Babesia species in Slovakia
Bronislava Víchová 1
Lucia Blaňarová 1
Viktória Majláthová 1
Božena Haklová-Kočíková 1
Branislav Peťko 1
1 Parazitologický ústav SAV, Kosice, Slovensko
|Section:||Ecology and Environmental Sciences|
In Slovakia, babesiosis was primarily a problem of the 50's of the last century. The local overgrowth of the ornate dog tick (Dermacentor reticulatus) population, transmitting Babesia divergens, caused severe damage to livestock, particularly in the southern and southeastern Slovakia.
At the beginning of a new millennium, infections have begun to occur sporadically again, in dogs. First autochthonous report of canine babesiosis, caused by Babesia canis, was described in 2001 (Chandoga et al. 2001). Since then, the number of cases is growing exponentially every year. Currently, Slovakia is considered a country with the endemic occurrence of canine babesiosis.
In Europe, human infections are caused by B. divergens, B. bovis and B. ventorum. The first case of human babesiosis in Europe was described in 1957 in Yugoslavia (Škrabalo and Deanovic, 1957). Since then, at least 40 cases have been confirmed in Europe, including 2 infections caused by B. microti in patients from Switzerland and Germany (Meer-Scherrer et al., 2004, Hildenbrand et al., 2007).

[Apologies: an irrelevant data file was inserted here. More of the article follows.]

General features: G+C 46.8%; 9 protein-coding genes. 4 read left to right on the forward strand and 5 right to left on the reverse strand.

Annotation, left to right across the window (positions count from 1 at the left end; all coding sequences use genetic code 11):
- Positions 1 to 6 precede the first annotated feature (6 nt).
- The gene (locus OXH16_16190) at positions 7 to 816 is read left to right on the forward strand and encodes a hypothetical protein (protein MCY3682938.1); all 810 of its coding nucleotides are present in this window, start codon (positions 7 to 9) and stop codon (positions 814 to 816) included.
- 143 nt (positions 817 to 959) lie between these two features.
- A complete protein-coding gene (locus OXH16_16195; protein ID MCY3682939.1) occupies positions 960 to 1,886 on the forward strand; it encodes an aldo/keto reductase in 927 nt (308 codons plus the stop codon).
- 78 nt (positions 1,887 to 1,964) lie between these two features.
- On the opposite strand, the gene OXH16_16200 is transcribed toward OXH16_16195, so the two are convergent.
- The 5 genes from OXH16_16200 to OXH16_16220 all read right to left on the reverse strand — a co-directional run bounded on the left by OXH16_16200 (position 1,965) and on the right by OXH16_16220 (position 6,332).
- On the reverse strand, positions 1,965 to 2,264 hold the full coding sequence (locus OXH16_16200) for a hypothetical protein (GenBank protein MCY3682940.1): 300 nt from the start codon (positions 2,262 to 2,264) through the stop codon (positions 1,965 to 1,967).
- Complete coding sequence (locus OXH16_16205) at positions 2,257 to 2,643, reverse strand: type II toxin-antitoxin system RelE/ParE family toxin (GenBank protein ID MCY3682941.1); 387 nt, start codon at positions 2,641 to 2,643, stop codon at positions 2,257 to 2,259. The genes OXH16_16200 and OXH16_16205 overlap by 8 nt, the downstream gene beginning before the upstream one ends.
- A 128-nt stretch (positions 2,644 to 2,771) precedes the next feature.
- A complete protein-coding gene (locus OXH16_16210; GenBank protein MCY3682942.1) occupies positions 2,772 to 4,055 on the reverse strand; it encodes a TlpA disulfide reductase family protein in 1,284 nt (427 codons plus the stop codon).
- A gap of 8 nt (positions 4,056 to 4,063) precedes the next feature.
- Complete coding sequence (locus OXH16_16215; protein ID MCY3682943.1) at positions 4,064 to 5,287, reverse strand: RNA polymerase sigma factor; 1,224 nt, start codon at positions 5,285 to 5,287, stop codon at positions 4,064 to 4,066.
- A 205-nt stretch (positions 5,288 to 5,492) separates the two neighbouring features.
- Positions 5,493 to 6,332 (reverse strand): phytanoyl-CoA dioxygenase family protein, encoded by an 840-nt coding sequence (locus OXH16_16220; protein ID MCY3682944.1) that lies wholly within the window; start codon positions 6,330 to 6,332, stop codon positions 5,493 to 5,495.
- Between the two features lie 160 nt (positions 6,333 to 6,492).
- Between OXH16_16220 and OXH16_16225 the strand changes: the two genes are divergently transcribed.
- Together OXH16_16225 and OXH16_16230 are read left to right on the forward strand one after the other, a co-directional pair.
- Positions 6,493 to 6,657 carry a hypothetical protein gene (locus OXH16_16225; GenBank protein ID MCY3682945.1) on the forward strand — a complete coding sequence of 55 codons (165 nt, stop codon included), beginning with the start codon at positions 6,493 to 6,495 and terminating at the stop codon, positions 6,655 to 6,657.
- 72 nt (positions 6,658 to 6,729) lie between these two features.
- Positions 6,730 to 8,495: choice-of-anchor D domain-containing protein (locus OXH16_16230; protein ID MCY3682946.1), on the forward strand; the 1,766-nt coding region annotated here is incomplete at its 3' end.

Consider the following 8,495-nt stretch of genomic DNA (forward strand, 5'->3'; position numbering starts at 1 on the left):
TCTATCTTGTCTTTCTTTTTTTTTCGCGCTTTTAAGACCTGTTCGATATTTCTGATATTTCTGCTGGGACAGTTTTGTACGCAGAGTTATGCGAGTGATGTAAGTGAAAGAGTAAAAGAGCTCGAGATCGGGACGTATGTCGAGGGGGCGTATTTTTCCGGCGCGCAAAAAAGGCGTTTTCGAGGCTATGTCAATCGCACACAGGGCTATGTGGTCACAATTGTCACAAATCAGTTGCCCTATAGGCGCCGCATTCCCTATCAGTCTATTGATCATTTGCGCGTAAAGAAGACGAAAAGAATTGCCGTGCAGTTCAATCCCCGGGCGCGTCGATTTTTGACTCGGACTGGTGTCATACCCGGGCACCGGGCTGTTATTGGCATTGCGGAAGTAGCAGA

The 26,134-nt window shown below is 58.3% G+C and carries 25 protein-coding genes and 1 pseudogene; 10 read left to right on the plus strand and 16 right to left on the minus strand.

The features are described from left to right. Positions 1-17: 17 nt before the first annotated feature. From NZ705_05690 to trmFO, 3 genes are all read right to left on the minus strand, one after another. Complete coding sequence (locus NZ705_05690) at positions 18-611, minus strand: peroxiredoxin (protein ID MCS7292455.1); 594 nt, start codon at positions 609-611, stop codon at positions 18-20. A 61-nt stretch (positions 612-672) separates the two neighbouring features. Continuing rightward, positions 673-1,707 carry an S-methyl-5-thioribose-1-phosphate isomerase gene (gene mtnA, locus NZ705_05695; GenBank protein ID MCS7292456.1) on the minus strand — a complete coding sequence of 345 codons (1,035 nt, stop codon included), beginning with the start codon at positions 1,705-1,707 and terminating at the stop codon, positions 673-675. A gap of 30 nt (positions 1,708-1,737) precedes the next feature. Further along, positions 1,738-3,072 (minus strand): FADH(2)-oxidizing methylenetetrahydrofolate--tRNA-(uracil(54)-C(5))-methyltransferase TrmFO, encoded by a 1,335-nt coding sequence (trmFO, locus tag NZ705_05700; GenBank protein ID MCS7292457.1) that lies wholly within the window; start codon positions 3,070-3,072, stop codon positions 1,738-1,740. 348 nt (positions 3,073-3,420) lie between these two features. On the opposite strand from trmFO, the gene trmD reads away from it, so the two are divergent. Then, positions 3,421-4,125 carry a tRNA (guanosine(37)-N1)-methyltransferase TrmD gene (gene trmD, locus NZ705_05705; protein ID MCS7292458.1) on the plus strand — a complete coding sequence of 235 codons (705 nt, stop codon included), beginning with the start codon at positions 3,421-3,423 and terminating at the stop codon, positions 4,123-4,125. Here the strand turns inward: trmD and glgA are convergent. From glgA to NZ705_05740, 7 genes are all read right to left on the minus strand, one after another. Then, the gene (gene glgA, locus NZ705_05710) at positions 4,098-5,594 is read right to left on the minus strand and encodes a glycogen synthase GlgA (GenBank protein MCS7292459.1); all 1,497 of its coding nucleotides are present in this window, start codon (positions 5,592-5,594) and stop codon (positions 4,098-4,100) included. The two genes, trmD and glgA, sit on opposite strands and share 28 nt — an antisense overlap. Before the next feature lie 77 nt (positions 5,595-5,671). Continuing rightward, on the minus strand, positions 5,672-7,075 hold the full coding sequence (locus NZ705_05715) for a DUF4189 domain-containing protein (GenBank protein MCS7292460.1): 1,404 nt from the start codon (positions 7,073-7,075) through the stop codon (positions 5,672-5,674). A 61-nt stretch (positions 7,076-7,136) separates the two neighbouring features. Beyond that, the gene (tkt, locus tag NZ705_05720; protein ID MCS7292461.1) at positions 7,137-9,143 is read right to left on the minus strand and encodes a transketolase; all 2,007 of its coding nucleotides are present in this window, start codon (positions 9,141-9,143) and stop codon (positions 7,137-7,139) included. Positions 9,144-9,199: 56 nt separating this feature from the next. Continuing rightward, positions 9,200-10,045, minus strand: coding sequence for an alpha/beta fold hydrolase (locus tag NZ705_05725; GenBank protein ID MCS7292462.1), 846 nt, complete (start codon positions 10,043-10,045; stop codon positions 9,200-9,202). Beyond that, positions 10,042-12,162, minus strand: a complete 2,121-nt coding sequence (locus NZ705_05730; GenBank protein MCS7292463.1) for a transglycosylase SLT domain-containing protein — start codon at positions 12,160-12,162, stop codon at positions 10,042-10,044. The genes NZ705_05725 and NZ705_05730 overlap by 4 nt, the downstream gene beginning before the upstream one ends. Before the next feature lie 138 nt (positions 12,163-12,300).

Phylogenetic analyses confirmed that B. microti is a complex species, consisting of genetically diverse isolates that constitute three clades (Goethert and Telford 2003). Within these clades, rodent isolates are subdivided into zoonotic and nonzoonotic strains. These strains circulate in natural foci altogether or independently by different rodent species. There are assumptions that in the circulation of human pathogenic ecotypes, yellow-necked mouse (A. flavicollis), which is very frequent in natural foci of Slovakia, might be predominantly involved.
The main aim of our ongoing project entitled “Babesioses in Slovakia” is to determine the presence of members of the Babesiadae family in the vector ticks and hosts in Slovakia. To date, apart from B. canis, we have confirmed the circulation of two B. microti strains in ticks and rodents, with the predominant occurrence of pathogenic “Jena strain” and sporadic evidence of “Munich strain”; the presence of B. venatorum in ticks as well as B. odocoilei in deer.
Recently, we have confirmed the presence of Babesia gibsoni in dogs from western Slovakia for the first time (Víchová et al., in press).